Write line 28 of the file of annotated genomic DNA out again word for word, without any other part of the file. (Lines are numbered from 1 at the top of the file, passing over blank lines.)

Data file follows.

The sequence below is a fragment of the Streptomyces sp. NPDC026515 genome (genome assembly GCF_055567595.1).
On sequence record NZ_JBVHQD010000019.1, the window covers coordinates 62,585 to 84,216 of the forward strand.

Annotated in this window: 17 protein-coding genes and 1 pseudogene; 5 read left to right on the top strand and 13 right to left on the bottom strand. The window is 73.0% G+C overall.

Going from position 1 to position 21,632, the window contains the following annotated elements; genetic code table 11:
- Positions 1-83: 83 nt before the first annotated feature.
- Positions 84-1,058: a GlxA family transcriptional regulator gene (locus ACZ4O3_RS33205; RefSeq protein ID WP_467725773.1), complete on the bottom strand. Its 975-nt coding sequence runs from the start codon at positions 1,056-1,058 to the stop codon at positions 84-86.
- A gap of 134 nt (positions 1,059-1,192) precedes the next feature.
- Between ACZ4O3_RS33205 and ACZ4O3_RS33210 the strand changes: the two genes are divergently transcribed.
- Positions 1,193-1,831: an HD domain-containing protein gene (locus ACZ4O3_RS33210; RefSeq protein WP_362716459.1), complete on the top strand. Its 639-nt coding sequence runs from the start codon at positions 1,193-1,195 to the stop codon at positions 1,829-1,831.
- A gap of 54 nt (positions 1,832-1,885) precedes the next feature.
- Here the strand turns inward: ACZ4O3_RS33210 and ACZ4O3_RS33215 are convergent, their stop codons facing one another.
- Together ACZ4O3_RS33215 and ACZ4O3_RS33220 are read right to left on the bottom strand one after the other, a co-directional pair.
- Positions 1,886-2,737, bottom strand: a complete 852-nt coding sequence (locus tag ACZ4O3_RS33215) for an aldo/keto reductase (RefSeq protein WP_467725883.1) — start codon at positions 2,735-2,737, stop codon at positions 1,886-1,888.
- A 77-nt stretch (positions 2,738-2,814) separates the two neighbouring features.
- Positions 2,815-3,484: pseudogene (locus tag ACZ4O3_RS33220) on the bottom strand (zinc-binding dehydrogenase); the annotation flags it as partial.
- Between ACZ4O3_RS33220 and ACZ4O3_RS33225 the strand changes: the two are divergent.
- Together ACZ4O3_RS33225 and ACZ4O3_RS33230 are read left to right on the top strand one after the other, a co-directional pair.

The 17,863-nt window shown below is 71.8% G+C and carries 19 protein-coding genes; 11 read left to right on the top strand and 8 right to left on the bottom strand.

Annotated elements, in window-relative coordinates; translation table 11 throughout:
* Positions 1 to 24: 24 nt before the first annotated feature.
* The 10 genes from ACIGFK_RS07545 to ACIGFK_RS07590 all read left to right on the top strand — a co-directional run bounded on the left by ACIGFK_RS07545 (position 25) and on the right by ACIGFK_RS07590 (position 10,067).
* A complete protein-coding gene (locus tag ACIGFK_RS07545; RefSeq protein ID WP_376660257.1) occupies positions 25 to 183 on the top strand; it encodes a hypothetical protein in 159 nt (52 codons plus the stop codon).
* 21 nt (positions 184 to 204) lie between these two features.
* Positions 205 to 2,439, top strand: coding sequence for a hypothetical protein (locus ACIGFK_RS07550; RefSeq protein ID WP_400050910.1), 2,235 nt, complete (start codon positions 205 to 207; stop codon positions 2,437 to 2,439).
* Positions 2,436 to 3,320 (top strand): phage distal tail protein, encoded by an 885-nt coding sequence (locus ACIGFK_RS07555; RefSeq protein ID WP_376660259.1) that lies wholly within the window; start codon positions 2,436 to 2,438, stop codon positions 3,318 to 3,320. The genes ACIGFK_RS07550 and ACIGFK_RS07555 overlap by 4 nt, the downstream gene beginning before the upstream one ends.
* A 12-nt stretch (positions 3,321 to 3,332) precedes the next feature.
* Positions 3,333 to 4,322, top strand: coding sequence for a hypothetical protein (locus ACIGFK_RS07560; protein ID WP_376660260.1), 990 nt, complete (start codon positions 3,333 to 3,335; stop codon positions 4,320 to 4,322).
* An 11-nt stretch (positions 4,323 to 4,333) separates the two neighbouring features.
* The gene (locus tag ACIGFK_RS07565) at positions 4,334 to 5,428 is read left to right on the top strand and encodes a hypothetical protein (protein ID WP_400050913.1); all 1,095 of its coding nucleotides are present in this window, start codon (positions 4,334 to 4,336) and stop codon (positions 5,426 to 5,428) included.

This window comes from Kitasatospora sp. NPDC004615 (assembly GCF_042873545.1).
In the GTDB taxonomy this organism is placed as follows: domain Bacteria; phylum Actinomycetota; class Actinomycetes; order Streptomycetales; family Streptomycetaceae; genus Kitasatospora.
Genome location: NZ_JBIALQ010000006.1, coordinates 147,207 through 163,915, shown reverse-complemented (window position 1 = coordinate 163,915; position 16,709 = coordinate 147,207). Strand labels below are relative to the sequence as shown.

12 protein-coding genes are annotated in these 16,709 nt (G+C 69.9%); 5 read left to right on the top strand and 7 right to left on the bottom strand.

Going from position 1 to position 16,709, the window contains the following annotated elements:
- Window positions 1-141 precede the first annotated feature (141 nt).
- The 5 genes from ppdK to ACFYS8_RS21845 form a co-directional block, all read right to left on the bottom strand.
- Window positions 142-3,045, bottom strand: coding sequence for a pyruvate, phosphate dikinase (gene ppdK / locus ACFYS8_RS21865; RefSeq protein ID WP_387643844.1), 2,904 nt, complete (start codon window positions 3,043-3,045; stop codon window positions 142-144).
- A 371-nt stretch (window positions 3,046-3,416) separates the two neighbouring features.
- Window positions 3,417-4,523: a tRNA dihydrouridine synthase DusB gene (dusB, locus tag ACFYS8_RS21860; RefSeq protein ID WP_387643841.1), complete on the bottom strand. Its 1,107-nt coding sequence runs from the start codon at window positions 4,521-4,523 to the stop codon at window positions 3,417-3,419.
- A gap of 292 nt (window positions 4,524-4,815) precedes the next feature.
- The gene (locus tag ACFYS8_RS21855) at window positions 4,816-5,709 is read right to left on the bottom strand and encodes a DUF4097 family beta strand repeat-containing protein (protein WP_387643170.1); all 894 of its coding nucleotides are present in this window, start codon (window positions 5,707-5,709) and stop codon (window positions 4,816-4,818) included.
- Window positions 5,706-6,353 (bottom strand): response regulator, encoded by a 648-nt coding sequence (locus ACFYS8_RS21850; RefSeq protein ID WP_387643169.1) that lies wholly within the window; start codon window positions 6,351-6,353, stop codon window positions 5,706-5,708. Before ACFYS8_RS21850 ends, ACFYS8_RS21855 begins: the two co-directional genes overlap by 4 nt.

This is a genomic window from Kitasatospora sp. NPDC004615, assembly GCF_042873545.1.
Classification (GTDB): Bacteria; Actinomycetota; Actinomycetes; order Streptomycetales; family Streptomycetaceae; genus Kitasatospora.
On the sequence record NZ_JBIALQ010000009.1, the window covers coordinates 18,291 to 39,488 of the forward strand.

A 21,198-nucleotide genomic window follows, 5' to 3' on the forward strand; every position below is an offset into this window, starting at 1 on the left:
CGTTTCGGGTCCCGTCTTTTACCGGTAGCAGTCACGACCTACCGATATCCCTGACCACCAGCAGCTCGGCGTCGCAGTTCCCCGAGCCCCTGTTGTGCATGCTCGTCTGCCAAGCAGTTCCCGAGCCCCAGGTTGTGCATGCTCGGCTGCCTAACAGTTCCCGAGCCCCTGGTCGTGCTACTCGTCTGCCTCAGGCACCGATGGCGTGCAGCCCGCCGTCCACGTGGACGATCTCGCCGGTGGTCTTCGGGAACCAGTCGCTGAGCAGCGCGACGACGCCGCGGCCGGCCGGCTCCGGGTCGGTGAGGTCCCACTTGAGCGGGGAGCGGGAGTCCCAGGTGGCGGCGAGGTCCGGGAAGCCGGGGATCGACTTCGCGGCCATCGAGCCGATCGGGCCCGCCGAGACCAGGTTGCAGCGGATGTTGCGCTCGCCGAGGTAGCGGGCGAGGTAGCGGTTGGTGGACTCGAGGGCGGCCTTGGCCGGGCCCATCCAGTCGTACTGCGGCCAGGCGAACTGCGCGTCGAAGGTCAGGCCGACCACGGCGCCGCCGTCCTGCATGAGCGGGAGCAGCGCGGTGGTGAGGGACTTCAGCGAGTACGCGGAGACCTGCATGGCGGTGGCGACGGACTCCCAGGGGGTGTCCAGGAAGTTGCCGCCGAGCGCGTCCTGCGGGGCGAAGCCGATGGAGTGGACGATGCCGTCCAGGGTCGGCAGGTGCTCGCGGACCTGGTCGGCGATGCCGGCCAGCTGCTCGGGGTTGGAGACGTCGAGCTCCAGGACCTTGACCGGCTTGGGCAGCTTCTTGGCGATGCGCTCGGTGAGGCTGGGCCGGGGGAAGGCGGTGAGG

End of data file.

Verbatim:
* An 11-nt stretch (positions 4,323 to 4,333) separates the two neighbouring features.